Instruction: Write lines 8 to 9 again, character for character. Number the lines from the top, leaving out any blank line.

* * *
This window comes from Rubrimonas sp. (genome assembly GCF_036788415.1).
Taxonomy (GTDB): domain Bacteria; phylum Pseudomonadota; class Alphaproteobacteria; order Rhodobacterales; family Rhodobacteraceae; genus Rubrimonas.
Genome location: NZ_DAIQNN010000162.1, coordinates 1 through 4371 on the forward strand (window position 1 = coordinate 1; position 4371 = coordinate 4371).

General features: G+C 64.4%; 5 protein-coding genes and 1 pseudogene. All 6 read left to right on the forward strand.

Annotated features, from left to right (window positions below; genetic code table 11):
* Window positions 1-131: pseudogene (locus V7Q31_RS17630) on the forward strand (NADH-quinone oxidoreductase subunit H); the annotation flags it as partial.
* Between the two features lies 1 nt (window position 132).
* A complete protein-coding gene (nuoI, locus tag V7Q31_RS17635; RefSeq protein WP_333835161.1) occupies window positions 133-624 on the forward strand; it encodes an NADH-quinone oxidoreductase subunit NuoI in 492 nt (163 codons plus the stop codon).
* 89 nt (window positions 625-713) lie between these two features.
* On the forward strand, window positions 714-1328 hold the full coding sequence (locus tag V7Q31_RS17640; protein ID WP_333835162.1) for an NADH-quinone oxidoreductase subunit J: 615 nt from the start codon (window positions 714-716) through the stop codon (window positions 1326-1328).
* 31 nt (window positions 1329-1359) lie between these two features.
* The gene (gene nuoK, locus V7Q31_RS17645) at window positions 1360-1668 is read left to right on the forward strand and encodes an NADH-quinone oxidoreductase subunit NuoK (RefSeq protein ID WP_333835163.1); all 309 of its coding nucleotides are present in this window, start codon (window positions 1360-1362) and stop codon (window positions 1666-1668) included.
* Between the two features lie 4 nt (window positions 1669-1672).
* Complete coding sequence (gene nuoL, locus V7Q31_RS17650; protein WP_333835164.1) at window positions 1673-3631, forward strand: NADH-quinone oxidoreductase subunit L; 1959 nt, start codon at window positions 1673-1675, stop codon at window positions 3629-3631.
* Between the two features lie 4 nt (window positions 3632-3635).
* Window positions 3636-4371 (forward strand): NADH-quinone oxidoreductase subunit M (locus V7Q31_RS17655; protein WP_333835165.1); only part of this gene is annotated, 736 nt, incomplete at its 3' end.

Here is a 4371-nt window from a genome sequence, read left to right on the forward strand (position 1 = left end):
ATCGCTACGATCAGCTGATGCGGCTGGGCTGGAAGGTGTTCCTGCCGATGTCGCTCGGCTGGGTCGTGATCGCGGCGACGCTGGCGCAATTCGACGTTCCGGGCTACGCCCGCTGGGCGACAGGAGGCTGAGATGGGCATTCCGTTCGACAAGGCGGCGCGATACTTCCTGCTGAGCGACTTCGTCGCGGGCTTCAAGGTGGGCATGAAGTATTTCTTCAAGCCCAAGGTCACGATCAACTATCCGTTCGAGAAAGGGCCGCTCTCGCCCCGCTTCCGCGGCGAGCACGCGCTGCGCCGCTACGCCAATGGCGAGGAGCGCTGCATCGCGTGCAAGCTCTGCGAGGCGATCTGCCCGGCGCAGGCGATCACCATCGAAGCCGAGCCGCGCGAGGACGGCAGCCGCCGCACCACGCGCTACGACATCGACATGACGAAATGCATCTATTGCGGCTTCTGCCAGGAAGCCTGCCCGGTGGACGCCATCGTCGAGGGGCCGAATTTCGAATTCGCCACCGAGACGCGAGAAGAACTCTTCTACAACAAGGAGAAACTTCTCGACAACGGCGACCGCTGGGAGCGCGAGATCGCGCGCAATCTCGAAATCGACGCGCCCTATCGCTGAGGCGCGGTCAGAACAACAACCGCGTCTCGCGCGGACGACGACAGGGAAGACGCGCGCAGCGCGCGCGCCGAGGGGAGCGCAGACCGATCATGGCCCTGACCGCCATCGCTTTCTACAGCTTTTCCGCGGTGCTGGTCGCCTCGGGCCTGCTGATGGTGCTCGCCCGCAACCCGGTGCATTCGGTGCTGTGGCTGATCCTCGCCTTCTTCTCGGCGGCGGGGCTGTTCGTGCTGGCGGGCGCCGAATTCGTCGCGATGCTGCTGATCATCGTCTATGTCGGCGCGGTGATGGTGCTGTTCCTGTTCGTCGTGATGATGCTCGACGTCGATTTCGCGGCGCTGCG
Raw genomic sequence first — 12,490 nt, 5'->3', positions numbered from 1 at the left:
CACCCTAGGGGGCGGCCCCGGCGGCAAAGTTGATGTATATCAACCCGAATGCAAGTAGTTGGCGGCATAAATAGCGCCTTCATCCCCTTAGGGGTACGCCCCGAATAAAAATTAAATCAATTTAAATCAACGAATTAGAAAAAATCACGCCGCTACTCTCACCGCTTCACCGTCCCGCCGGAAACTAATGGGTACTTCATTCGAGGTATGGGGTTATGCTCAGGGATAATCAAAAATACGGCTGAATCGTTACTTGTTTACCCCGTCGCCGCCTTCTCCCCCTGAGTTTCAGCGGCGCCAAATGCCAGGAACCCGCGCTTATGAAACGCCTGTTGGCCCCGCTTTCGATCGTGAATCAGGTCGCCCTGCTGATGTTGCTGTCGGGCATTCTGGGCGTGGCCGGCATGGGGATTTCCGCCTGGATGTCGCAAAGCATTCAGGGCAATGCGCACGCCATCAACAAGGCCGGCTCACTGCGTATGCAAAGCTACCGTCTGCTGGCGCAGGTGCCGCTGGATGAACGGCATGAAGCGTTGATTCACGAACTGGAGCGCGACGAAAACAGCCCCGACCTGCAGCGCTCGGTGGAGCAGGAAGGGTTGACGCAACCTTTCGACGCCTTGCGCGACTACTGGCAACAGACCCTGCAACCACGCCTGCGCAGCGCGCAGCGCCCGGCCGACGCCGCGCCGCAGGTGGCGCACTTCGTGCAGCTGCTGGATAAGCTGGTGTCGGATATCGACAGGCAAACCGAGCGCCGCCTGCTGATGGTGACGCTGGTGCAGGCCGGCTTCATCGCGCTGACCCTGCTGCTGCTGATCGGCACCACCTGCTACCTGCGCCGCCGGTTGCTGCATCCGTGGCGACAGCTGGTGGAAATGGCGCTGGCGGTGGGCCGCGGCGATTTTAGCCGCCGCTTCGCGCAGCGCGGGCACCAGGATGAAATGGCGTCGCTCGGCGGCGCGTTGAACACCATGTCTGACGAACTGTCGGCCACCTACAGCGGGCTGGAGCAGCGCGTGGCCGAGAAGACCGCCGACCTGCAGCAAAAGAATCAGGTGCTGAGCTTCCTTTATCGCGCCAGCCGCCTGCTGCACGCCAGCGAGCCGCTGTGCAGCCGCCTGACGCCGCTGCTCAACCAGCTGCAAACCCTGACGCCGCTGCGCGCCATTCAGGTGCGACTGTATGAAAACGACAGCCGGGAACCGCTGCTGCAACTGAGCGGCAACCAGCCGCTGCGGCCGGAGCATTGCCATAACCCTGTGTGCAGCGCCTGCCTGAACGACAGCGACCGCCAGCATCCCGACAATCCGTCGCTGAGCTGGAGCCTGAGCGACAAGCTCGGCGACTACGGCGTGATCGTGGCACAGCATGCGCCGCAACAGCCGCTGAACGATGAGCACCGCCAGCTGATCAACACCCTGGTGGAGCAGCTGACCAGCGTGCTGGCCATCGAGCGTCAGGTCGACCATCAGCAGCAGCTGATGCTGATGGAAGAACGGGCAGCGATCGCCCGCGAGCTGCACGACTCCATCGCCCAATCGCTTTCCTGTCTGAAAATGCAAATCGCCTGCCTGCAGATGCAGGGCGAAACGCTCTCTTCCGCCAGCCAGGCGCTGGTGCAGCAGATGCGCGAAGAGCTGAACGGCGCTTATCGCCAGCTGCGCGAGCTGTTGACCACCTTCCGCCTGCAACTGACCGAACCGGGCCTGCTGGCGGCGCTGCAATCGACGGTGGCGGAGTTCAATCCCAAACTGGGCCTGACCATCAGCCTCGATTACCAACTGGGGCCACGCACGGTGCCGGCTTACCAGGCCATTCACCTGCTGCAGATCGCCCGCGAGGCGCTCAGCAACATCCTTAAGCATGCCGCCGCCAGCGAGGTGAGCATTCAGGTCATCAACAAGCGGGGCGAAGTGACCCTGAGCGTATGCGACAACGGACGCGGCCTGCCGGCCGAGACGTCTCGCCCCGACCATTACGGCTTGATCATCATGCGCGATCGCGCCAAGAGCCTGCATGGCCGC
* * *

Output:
* A complete protein-coding gene (nuoI, locus tag V7Q31_RS17635; RefSeq protein WP_333835161.1) occupies window positions 133-624 on the forward strand; it encodes an NADH-quinone oxidoreductase subunit NuoI in 492 nt (163 codons plus the stop codon).
* 89 nt (window positions 625-713) lie between these two features.